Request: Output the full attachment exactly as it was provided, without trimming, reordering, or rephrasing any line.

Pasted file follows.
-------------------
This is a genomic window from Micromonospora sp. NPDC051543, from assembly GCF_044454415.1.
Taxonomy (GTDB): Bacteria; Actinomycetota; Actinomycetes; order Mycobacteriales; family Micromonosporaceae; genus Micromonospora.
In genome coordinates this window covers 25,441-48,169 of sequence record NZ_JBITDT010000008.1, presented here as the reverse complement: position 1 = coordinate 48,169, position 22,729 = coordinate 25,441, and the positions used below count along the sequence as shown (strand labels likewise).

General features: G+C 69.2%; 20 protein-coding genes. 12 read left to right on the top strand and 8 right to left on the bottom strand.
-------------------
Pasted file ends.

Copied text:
This is a genomic window from Micromonospora sp. NPDC051543, from assembly GCF_044454415.1.
Taxonomy (GTDB): Bacteria; Actinomycetota; Actinomycetes; order Mycobacteriales; family Micromonosporaceae; genus Micromonospora.
In genome coordinates this window covers 25,441-48,169 of sequence record NZ_JBITDT010000008.1, presented here as the reverse complement: position 1 = coordinate 48,169, position 22,729 = coordinate 25,441, and the positions used below count along the sequence as shown (strand labels likewise).

General features: G+C 69.2%; 20 protein-coding genes. 12 read left to right on the top strand and 8 right to left on the bottom strand.